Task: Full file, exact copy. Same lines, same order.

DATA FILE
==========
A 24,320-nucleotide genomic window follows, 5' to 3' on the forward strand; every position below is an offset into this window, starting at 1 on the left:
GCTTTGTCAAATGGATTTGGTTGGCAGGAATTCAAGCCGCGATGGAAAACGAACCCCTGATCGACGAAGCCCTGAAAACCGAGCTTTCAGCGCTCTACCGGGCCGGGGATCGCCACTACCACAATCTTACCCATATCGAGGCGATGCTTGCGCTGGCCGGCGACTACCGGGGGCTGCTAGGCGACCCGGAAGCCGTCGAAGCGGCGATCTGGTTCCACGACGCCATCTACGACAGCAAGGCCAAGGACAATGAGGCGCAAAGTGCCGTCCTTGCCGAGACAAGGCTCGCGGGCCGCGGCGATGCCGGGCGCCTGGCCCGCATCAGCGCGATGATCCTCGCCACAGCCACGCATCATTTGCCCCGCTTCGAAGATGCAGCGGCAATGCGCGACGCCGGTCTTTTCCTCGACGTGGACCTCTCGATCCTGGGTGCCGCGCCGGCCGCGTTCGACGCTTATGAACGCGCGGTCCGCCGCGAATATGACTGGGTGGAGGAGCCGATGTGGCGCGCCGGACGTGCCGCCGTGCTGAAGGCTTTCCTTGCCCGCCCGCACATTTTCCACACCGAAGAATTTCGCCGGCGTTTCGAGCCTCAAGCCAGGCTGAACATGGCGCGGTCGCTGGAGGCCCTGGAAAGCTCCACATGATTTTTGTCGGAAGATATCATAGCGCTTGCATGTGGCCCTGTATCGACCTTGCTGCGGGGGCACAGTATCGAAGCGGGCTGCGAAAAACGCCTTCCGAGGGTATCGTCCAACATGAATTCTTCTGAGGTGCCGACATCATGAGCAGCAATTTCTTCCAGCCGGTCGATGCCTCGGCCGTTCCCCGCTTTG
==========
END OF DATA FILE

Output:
A 24,320-nucleotide genomic window follows, 5' to 3' on the forward strand; every position below is an offset into this window, starting at 1 on the left:
GCTTTGTCAAATGGATTTGGTTGGCAGGAATTCAAGCCGCGATGGAAAACGAACCCCTGATCGACGAAGCCCTGAAAACCGAGCTTTCAGCGCTCTACCGGGCCGGGGATCGCCACTACCACAATCTTACCCATATCGAGGCGATGCTTGCGCTGGCCGGCGACTACCGGGGGCTGCTAGGCGACCCGGAAGCCGTCGAAGCGGCGATCTGGTTCCACGACGCCATCTACGACAGCAAGGCCAAGGACAATGAGGCGCAAAGTGCCGTCCTTGCCGAGACAAGGCTCGCGGGCCGCGGCGATGCCGGGCGCCTGGCCCGCATCAGCGCGATGATCCTCGCCACAGCCACGCATCATTTGCCCCGCTTCGAAGATGCAGCGGCAATGCGCGACGCCGGTCTTTTCCTCGACGTGGACCTCTCGATCCTGGGTGCCGCGCCGGCCGCGTTCGACGCTTATGAACGCGCGGTCCGCCGCGAATATGACTGGGTGGAGGAGCCGATGTGGCGCGCCGGACGTGCCGCCGTGCTGAAGGCTTTCCTTGCCCGCCCGCACATTTTCCACACCGAAGAATTTCGCCGGCGTTTCGAGCCTCAAGCCAGGCTGAACATGGCGCGGTCGCTGGAGGCCCTGGAAAGCTCCACATGATTTTTGTCGGAAGATATCATAGCGCTTGCATGTGGCCCTGTATCGACCTTGCTGCGGGGGCACAGTATCGAAGCGGGCTGCGAAAAACGCCTTCCGAGGGTATCGTCCAACATGAATTCTTCTGAGGTGCCGACATCATGAGCAGCAATTTCTTCCAGCCGGTCGATGCCTCGGCCGTTCCCCGCTTTG